On the other hand, the semivariogram applied on the reconstruction en face of the RPE, which solely considered the reflectance of points in the upper border of this layer, did not demonstrate expressive ability to differentiate the control tests of the examinations affected by AMD. Especially the semivariogram, which resulted in an average AUROC of 0.505, which is a result too similar to a random classifier. A slightly better AUROC (0.778) was achieved when using the semimadogram for this reconstruction. However, a lower kappa value (0.347) indicates that the generated model is biased and tends to present a high number of mismatched classifications.

The poorest performance of this last test against the promising results obtained with the topographic map of the RPEDC is due to the fact that the AMD does not cause significant changes in the reflectance of points on the border of the RPE as with the map of thickness. These variations are best observed when evaluating the deformations caused in this layer by the appearance of drusen and possibly choroidal neovascularization. In future work, we can take into consideration not only the border, but also an axial integration of the pixels of the RPE and thus identify whether reflectance changes in this layer are significant for the detection of AMD.

In Fig. 7 we present a visual comparison between the plotting of semivariogram and semimadogram functions relating to various tests performed. Therefrom, we can perceive that the semivariogram function produces very close values for the classes when applied on the map of the total retina and reconstruction en face of the RPE. The values, in turn, become well differentiated when applied on the topographic map of RPEDC, congruent with the best generated model.

Considering the results achieved, we verified that the best model generated for the diagnosis of AMD using topographic maps is arrangement 5 (RPEDC/Semivariogram). We noticed that the performance of the proposed model is greater than various works that are based in reflectance values. A comparison with related works is presented in Table 4.
Table 4

Comparison of performance of the main methodologies presented in related works

Work

Volumes

Acc

Sen

Spc

AUROC

Liu et al. [4]

457

89.3%

0.975

Serrano et al. [7]

200

96.0%

92.0%

Albarrak et al. [8]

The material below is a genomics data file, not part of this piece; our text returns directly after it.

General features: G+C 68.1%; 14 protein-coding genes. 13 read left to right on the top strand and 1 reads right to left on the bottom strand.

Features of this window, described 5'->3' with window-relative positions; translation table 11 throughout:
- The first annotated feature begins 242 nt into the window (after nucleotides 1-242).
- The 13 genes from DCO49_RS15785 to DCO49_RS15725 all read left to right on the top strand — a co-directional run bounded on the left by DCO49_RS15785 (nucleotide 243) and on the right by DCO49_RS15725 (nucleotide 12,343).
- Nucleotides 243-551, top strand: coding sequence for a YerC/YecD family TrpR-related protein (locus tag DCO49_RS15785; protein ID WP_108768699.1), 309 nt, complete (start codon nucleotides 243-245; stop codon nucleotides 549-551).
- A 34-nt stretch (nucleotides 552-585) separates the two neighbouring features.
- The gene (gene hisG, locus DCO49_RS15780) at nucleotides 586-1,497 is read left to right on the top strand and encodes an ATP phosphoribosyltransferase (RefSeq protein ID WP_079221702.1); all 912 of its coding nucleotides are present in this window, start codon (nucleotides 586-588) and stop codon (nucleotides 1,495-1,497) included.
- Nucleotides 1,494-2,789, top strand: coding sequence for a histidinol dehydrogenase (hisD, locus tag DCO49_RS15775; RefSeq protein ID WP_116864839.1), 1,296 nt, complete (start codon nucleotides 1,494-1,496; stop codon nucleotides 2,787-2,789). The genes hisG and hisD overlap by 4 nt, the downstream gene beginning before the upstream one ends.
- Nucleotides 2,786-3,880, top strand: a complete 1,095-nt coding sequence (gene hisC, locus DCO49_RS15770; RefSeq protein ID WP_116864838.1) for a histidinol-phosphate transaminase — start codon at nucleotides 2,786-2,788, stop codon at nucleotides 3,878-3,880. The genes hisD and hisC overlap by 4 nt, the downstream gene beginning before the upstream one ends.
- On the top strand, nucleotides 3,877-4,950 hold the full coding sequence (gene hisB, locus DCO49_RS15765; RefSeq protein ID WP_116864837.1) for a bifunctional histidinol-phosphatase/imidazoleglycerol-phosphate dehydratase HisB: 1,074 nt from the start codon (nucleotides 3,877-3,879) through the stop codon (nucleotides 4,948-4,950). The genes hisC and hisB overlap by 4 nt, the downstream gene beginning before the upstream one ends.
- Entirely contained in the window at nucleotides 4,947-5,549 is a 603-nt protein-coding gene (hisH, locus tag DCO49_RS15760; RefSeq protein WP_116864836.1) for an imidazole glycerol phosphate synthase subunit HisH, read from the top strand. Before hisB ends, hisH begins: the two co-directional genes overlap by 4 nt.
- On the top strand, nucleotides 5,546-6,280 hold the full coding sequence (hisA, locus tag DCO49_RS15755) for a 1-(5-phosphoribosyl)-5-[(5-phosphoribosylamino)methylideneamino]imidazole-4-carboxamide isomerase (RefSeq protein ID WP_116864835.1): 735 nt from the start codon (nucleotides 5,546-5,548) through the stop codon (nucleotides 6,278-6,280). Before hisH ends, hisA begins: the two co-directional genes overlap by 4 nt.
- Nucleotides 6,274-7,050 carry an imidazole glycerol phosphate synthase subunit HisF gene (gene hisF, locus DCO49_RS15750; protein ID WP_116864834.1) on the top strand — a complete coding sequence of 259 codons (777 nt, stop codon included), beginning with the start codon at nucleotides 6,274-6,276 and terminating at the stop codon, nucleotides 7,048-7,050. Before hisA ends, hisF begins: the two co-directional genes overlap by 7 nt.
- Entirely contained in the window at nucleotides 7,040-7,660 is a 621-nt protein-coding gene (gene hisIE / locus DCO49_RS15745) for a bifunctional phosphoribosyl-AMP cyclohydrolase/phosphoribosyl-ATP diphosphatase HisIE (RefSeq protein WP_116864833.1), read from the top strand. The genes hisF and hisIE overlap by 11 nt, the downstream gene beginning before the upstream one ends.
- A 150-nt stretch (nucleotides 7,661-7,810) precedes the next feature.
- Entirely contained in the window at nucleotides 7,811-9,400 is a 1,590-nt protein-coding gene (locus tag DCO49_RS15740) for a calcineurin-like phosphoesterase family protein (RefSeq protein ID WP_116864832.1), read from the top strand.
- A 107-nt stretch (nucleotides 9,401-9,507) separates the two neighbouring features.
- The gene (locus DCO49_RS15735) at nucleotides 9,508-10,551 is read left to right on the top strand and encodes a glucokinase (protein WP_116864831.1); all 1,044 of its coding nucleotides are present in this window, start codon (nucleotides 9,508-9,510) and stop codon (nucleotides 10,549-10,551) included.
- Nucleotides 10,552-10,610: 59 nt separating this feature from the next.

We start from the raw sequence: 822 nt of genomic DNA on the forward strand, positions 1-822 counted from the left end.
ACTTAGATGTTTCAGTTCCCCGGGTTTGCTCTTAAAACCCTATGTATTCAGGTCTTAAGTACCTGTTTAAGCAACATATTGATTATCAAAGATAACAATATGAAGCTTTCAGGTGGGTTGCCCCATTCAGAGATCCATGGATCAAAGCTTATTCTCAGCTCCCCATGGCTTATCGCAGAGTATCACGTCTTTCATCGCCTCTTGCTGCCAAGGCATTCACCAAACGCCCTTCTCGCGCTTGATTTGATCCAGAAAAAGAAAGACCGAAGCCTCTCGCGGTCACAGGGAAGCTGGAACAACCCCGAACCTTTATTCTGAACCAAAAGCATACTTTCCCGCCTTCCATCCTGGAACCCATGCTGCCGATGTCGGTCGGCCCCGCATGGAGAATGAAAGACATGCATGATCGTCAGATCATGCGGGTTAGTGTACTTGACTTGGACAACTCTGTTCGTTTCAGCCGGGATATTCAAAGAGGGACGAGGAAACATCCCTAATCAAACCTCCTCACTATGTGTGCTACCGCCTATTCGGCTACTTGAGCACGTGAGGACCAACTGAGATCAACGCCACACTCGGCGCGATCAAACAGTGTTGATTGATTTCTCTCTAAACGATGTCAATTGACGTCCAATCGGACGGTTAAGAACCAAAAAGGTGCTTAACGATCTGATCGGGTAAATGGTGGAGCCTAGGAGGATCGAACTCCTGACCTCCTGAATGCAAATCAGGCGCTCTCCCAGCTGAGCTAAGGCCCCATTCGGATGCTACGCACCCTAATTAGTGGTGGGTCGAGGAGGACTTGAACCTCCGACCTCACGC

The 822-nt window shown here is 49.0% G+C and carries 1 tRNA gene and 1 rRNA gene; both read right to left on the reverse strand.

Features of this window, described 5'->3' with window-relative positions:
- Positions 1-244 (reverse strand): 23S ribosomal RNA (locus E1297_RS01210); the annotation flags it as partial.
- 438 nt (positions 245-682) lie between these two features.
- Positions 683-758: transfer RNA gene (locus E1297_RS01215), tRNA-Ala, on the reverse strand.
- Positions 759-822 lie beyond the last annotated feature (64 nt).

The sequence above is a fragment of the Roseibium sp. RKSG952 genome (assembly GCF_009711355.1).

140

91.4%

92.4%

90.5%

0.944

Zhang et al. [10]

140

92.06%

91.82%

92.3%

Farsiu et al. [5]

384

0.991

Srinivasan et al. [9]

45

100%

Venhuizen et al. [11]

384

0.984

Wang et al. [12]

45

93.3%

0.995

Sun et al. [13]

45

100%

678 B-Scans

99.6%

Ravenscroft et al. [15]

75

83.3%

Fang et al. [16]

45

100%

100%

100%

1.00

54

92.2%

96.9%

95.4%

Karri et al. [17]

45

89.0%

Lee et al. [18]

100,000 B-scans

88.98%

85.41%

93.82%

0.938

Kermany et al. [19]

207,130 B-scans

99%

98%

99.2%

0.999

This work

383

95.2%

94.2%

97.5%

0.989

Some works have presented slightly higher accuracy, however they use smaller image sets for validation, and other ones have used individualized B-Scans. They do not perform an overall evaluation of the retina, which makes it difficult to compare the work directly. It is also important to note that the performance information is not presented in some papers.

Among the works that make use of the same SD-OCT volumes base [5, 11] along with the tests that were made with the Haralick and LBP techniques, we show through the results achieved with the semivariogram over RPEDC’s topographic map that the proposed method is robust for the detection of AMD.

With the direct comparison between AUROC values, we can see that the results are really promising. The work of [5] (which presents better AUROC) is based on the mean thickness of the retinal layers, which may vary slightly depending on the AMD stage and it does not consider the local variation of these values. We believe that our method has the advantage of acting on the pattern of the distribution of anatomical changes caused by AMD.